Michael G. Scott Award Winners
After graduating in 2006 I started working for Nevada Department of Wildlife as a Conservation Aide in Boulder City. I assisted in netting surveys, data collection, data analysis, and assisted in the rearing of razorback suckers at the Lake Mead Hatchery. At the end of my seasonal position, I obtained a term position as a biologist with Nevada Department of Wildlife in Boulder City.
My current position as a biologist involves two different projects: The Lake Mead Razorback Sucker Augmentation Program and the Lake Mohave Habitat Enhancement Project. These two projects are quite different from one another allowing for a variety of duties. For the razorback sucker project I continue to work with the razorback sucker, an endangered native fish of the Colorado River system. This work includes collecting wild larvae, rearing the larvae at the Lake Mead Hatchery and transferring sub-adult fish to grow-out ponds to continue their growth until they reach a size suitable for repatriation to Lake Mead.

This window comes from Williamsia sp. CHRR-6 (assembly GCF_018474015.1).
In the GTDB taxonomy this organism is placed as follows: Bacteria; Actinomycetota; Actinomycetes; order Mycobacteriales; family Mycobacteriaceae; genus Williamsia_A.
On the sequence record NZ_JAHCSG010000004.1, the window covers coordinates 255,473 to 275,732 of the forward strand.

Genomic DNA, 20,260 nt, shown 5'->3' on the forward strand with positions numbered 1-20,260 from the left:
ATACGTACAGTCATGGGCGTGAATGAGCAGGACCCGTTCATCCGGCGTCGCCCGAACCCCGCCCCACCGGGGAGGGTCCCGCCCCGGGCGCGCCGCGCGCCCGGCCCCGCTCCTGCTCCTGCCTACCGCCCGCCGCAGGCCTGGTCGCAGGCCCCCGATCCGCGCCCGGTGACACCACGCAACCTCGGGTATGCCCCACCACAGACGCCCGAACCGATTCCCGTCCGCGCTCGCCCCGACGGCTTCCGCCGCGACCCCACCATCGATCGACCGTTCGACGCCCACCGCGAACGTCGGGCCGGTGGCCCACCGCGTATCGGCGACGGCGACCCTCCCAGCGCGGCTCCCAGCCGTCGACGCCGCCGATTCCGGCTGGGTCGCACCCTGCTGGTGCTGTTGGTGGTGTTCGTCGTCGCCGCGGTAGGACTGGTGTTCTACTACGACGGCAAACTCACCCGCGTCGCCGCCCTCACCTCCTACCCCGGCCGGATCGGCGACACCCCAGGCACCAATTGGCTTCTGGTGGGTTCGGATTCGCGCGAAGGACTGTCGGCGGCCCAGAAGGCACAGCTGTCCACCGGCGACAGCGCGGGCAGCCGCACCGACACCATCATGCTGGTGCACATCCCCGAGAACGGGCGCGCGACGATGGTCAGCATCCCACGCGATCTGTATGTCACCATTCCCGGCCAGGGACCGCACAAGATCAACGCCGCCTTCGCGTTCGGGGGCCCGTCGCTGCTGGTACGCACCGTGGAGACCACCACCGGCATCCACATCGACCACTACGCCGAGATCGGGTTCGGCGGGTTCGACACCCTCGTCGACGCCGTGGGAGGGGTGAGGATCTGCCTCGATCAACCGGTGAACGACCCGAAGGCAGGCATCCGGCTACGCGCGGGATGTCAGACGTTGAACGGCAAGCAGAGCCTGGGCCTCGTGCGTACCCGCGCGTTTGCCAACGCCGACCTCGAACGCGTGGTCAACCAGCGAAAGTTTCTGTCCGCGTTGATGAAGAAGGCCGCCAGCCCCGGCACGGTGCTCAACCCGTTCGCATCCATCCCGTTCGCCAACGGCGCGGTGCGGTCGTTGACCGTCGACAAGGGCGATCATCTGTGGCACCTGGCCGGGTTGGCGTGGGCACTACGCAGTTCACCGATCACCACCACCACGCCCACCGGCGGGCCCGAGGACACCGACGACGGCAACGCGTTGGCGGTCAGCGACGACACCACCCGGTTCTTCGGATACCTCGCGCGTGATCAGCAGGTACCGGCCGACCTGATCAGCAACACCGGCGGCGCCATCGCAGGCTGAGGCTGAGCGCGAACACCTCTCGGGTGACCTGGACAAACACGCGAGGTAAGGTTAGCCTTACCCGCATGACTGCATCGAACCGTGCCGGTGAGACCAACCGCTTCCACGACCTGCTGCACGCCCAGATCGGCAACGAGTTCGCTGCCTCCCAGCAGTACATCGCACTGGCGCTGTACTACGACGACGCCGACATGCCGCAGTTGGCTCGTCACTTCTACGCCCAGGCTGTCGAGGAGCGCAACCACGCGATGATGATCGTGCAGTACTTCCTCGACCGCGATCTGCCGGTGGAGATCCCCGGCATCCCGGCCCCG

While the razorback sucker project is mostly concerned with fish culture, the Lake Mohave Habitat Enhancement Project is designed to improve fishing opportunities in key areas on Lake Mohave and includes construction and placement of habitat structures, SCUBA diving to assess the effectiveness of the structures, and assisting in lake-wide surveys to assess the fishery. So far, the habitat project has been successful, as dive surveys have found the habitat to be effective at attracting largemouth bass, bluegill, and channel catfish.
I have been enjoying my fisheries job with Nevada Department of Wildlife. I find it very rewarding to know that I am contributing to the continued existence of the endangered razorback sucker and that I am helping to improve fishing on Lake Mohave with the placement of artificial habitat that will remain in the lake for years to come.